As mentioned before, graphic novels can be great tools for some, if not all, readers. As well the holocausts can be a difficult subject, not always easy to read about. Using graphic novels, which often is associated with children, to represent a traumatic event can be problematic: “The enormity of atrocity is such that the very act of representing it risked trivializing or over-dramatizing it,”(2). In other words, the author has to be very cautions when writing serious graphic novels not to get too creative and dramatize the situation even more than what already was. Spiegelman presents his vision of the legacy of the Holocaust in a new and innovative way—through images and words simultaneously.
Spiegelman uses many different strategies to keep his graphic no...
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...us subject such as the Holocaust can entice all types of people, so the readers should be just as broad in a sense. By using many different strategies, Spiegelman creates a bonding relationship between the image and the text unlike any other graphic novel of his time.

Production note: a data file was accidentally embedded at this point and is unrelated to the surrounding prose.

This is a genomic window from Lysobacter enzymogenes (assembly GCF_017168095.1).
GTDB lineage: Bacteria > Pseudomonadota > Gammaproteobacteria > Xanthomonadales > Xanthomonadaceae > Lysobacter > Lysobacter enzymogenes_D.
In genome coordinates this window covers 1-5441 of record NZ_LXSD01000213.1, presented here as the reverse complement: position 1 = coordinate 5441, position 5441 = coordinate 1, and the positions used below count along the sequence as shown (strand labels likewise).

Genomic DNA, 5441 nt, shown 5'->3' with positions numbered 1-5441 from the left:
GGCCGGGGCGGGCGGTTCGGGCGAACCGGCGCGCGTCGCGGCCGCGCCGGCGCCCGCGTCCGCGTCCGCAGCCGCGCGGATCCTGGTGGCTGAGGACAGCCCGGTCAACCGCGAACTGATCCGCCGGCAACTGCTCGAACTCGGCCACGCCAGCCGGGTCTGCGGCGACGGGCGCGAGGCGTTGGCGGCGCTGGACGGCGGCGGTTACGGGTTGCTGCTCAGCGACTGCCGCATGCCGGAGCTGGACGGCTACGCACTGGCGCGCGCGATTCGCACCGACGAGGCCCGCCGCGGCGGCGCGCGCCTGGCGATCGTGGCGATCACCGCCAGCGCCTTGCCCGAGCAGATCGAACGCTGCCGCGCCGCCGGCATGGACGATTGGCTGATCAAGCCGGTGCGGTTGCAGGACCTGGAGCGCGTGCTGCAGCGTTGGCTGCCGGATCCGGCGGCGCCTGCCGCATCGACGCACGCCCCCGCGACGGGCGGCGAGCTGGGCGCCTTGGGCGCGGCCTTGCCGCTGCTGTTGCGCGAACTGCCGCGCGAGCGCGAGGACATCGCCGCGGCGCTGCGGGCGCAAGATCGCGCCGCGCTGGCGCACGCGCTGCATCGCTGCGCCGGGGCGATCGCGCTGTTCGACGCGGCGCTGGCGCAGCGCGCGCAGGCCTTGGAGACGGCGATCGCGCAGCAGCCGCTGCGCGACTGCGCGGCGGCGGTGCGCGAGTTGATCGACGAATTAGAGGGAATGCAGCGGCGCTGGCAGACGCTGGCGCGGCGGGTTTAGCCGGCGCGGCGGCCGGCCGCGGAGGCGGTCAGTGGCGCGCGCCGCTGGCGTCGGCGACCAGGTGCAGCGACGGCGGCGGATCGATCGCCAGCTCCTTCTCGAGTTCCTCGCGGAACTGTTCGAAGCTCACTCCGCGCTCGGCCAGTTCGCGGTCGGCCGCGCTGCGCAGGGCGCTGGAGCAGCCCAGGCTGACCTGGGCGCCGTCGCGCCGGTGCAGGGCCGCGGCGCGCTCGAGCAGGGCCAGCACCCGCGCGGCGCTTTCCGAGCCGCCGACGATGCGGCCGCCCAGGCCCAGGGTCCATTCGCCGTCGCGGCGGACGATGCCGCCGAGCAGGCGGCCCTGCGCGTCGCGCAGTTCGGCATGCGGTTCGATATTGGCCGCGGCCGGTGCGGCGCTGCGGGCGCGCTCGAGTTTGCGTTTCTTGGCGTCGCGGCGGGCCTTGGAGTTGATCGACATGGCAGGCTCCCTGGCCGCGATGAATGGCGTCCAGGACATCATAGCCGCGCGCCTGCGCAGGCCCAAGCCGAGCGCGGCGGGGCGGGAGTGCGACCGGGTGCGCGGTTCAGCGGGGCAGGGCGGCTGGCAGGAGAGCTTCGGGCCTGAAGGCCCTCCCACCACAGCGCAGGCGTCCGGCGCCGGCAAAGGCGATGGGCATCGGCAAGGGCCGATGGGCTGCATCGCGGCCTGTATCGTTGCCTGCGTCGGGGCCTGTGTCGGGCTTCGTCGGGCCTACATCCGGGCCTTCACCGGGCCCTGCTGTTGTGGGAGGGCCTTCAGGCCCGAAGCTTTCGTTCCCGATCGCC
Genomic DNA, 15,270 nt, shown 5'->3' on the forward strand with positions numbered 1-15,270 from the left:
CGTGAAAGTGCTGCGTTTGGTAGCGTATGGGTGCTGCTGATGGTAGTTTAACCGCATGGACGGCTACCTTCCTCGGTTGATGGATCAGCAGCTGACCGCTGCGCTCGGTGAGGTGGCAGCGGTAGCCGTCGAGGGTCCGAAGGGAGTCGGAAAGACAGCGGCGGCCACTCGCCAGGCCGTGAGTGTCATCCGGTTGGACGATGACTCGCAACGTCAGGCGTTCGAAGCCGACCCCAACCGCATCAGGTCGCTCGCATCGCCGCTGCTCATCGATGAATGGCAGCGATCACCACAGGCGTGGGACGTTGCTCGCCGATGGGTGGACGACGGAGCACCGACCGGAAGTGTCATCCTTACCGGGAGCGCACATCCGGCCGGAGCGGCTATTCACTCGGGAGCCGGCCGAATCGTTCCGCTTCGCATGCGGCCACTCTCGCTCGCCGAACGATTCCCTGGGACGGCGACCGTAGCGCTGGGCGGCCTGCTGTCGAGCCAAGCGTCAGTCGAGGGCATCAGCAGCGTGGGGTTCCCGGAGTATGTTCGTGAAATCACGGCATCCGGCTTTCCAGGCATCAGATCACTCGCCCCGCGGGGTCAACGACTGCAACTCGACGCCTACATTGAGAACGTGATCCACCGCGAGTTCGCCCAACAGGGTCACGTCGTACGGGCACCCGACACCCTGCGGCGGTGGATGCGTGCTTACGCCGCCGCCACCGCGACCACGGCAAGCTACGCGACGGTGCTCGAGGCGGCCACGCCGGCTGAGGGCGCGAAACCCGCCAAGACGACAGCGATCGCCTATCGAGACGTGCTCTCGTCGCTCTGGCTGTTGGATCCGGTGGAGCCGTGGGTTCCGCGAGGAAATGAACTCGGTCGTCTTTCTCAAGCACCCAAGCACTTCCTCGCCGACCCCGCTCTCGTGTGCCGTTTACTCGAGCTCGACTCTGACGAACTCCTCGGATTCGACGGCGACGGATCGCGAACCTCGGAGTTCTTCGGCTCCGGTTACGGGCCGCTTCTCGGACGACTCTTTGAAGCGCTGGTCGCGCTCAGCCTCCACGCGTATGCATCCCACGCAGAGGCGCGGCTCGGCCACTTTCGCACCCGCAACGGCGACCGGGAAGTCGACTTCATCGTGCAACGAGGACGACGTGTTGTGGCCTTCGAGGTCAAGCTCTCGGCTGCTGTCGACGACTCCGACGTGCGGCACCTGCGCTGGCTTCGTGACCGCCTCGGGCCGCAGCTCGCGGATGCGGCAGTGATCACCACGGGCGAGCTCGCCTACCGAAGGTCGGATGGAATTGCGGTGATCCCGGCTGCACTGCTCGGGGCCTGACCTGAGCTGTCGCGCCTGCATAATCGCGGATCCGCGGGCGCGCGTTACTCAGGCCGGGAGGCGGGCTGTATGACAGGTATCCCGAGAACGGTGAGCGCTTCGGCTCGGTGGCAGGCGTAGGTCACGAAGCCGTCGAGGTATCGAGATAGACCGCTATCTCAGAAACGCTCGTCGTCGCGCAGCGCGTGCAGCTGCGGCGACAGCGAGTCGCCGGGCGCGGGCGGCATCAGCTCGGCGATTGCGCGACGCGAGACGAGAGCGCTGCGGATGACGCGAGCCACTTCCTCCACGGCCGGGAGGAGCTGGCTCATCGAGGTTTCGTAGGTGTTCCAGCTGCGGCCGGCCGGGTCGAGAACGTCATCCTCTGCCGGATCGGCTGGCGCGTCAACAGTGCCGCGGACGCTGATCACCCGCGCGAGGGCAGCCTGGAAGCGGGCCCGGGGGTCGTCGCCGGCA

1. In Schools and Libraries, Graphic Novels. 18 Apr. 2011 http://www.ipl.org/div/graphicnovels/gnsSchoolsNLibs.html
2. “Visualizing Memory in the Graphic Novel.” Concordia Undergraduate Journal of Art History 18 Apr. 2011 http://cujah.com/publications/volume-vi/visualizing-memory-graphic-novel/
3. “The Unusual Structure of MAUS.” American Literacy Traditions 18 Apr. 2011
4. “The Comic Book Style.” American Literacy Traditions 18 Apr. 2011 < http://records.viu.ca/~johnstoi/introser/maus.htm >
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